LONG LAKE - The Democratic county chairs unanimously chose Aaron Woolf of Elizabethtown Wednesday to represent their party in New York's 21st Congressional District.
The chairs interviewed Woolf and Trevor Johnson at the Adirondack Hotel. A third candidate, former Oswego mayor John T. Sullivan Jr. dropped out Tuesday and did not attend the meeting.
Woolf is a documentary filmmaker best known for his films "King Corn" and the PBS specials "Blueprint America: Beyond the Motor City" and "Dying to Leave: The Global Face of Human Trafficking and Smuggling." He owns a grocery store in Brooklyn. He and his wife Carolyn own a home in Elizabethtown on land his family owns. They have one daughter, Eloise.
Aaron Woolf stands with Washington County Democratic Chairwoman Sheila Comar, left, and fellow party chairs following his endorsement Wednesday to represent New?York’s 21st Congressional District.
(Enterprise photo — Matthew Turner)
Woolf declined to answer questions from the Enterprise.
"I'll just say a brief statement," Woolf said. "We haven't even formally begun our campaign. We're planning to make an announcement in a couple of days.
"I'm incredibly honored and privileged to represent the independent spirit of the North Country, and I really look forward to meeting and talking with all the people in this great district."
Washington County Democratic Chairwoman Sheila Comar spoke on behalf of the 12 chairs in support of Woolf. She said Woolf will continue Rep. Bill Owens' work to protect seniors, middle-class families and the Medicare guarantee.
"We did some interviews, and at the end of the day we chose a very, very worthwhile and wonderful candidate who I think will do a great job for the North Country," Comar said. "We have to have someone who understands this district and is willing to jump in right away."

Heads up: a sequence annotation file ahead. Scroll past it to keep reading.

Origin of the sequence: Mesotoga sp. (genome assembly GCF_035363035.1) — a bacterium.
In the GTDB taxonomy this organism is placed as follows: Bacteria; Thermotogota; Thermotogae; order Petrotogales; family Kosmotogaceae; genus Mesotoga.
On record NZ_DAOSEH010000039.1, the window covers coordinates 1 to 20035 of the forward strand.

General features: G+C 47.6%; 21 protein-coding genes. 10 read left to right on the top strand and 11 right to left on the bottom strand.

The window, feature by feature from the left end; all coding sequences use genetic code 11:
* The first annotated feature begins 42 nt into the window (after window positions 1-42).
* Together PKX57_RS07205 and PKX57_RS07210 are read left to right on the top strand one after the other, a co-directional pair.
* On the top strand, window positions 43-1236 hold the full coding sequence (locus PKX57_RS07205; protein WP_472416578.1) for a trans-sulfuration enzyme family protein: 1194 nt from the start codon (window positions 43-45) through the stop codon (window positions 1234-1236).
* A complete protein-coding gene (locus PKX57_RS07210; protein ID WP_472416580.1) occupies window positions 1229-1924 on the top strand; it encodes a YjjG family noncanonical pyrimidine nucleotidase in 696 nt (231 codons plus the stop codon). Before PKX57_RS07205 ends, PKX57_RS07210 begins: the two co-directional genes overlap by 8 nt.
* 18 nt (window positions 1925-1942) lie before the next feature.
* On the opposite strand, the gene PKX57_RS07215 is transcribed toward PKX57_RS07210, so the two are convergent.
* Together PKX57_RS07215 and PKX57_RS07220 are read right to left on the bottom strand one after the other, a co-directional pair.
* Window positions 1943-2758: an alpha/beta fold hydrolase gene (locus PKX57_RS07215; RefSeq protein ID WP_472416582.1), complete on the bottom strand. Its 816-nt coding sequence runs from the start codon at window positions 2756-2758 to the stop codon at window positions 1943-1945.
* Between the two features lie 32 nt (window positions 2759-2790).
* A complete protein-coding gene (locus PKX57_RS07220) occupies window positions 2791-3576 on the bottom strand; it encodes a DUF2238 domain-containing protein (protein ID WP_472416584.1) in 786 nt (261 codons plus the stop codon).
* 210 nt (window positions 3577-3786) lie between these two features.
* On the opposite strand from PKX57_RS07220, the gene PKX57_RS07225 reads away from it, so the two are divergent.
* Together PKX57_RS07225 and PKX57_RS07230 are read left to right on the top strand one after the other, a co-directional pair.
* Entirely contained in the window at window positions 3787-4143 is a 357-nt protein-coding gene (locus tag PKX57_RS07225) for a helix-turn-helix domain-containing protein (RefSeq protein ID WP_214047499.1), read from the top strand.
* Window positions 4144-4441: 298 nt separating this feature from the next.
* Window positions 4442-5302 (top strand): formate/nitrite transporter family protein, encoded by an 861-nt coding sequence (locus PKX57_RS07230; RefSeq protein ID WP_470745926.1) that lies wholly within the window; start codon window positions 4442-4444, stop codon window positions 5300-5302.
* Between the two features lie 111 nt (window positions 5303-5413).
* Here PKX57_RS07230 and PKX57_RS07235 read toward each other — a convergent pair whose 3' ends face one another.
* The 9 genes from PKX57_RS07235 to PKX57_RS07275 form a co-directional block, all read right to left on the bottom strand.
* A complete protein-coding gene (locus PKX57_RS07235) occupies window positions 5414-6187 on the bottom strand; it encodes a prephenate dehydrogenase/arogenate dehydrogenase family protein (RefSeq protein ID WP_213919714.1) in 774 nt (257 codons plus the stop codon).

It was a long deliberation. The meeting started at 11 a.m., and discussion continued until 5:30 p.m., when the announcement was made. Owens, a Democrat from Plattsburgh, had announced his retirement from Congress on Jan. 14, and Comar said his decision has left them under pressure.
"We're all sort of working under the gun," she said. "Don't forget we are a little behind the Republicans because we have only been doing this for about a month now, trying to get everything going and get into a system of finding someone to run."
The 21st District's Republican county chairs last week endorsed Elise Stefanik of Willsboro, a 29-year-old former staffer for President George W. Bush and Rep. Paul Ryan.
For the Democrats, former Congressman Scott Murphy of Glens Falls, Essex County Board of Supervisors Chairman Randy Douglas of Jay, state Agriculture Commissioner Darrel Aubertine, Assemblywoman Addie Russell and state Deputy Secretary of State Dede Scozzafava were among those who reportedly considered running but opted not to.
When asked by the Enterprise if Murphy and Douglas' decisions not to run came as a surprise, Comar repeated the chairs only had a short amount of time to prepare.
"If you think about it, if you want to make a life-changing decision in two weeks, it's a lot to think about." she said.
Johnson, 28, of Easton in Washington County, was the other candidate who appeared for an interview before the chairs. He is currently studying in Virginia to become a lawyer with a constitutional law focus, and he drove up to New York for the interview. Johnson is a veteran of the Marines who served five years.
He said he was inspired to run after Owens announced his retirement. He admires Owens for being a moderate Democrat.
"He's a model for success and a great public servant," Johnson said. "He clearly runs an effective campaign."
Sullivan, a lawyer now living in Saratoga Springs, was the third candidate who was scheduled to attend the meeting, but he announced he would drop out Tuesday.
"It is my conclusion that any real effort to reform the system on my part should be directed from the outside in, and, consequently, I will not seek the Democratic nomination for the 21st Congressional District," he wrote in an email.
Sullivan said he decided not to go to the meeting because he disagreed with the process Democrat leaders chose.
"A closed-door, top-down selection process is the wrong way to go about candidate selection, and consequently, I have chosen not to participate in that process," he said.